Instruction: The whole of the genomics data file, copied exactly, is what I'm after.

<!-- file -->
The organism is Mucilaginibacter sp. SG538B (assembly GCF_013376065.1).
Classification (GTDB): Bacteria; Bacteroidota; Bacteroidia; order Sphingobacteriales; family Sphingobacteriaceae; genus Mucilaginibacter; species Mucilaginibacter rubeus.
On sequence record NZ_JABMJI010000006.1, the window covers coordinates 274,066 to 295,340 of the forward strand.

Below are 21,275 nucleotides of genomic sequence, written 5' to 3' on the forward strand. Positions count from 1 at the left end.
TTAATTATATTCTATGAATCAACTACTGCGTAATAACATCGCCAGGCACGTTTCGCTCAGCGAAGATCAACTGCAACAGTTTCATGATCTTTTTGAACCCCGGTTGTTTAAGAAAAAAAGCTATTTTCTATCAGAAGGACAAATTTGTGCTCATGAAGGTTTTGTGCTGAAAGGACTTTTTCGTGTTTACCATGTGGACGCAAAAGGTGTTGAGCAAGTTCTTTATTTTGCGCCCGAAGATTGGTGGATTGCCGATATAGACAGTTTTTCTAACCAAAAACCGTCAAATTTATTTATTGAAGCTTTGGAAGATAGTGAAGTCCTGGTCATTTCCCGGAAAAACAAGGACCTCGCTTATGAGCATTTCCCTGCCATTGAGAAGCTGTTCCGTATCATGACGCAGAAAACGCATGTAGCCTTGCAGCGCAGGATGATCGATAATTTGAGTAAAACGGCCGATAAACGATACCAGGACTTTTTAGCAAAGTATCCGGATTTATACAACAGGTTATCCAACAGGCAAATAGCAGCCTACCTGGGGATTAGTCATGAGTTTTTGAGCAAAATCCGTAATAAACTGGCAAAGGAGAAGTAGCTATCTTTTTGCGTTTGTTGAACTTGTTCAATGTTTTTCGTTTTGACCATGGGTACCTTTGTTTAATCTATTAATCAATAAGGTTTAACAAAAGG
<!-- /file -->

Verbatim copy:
The organism is Mucilaginibacter sp. SG538B (assembly GCF_013376065.1).
Classification (GTDB): Bacteria; Bacteroidota; Bacteroidia; order Sphingobacteriales; family Sphingobacteriaceae; genus Mucilaginibacter; species Mucilaginibacter rubeus.
On sequence record NZ_JABMJI010000006.1, the window covers coordinates 274,066 to 295,340 of the forward strand.

Below are 21,275 nucleotides of genomic sequence, written 5' to 3' on the forward strand. Positions count from 1 at the left end.
TTAATTATATTCTATGAATCAACTACTGCGTAATAACATCGCCAGGCACGTTTCGCTCAGCGAAGATCAACTGCAACAGTTTCATGATCTTTTTGAACCCCGGTTGTTTAAGAAAAAAAGCTATTTTCTATCAGAAGGACAAATTTGTGCTCATGAAGGTTTTGTGCTGAAAGGACTTTTTCGTGTTTACCATGTGGACGCAAAAGGTGTTGAGCAAGTTCTTTATTTTGCGCCCGAAGATTGGTGGATTGCCGATATAGACAGTTTTTCTAACCAAAAACCGTCAAATTTATTTATTGAAGCTTTGGAAGATAGTGAAGTCCTGGTCATTTCCCGGAAAAACAAGGACCTCGCTTATGAGCATTTCCCTGCCATTGAGAAGCTGTTCCGTATCATGACGCAGAAAACGCATGTAGCCTTGCAGCGCAGGATGATCGATAATTTGAGTAAAACGGCCGATAAACGATACCAGGACTTTTTAGCAAAGTATCCGGATTTATACAACAGGTTATCCAACAGGCAAATAGCAGCCTACCTGGGGATTAGTCATGAGTTTTTGAGCAAAATCCGTAATAAACTGGCAAAGGAGAAGTAGCTATCTTTTTGCGTTTGTTGAACTTGTTCAATGTTTTTCGTTTTGACCATGGGTACCTTTGTTTAATCTATTAATCAATAAGGTTTAACAAAAGG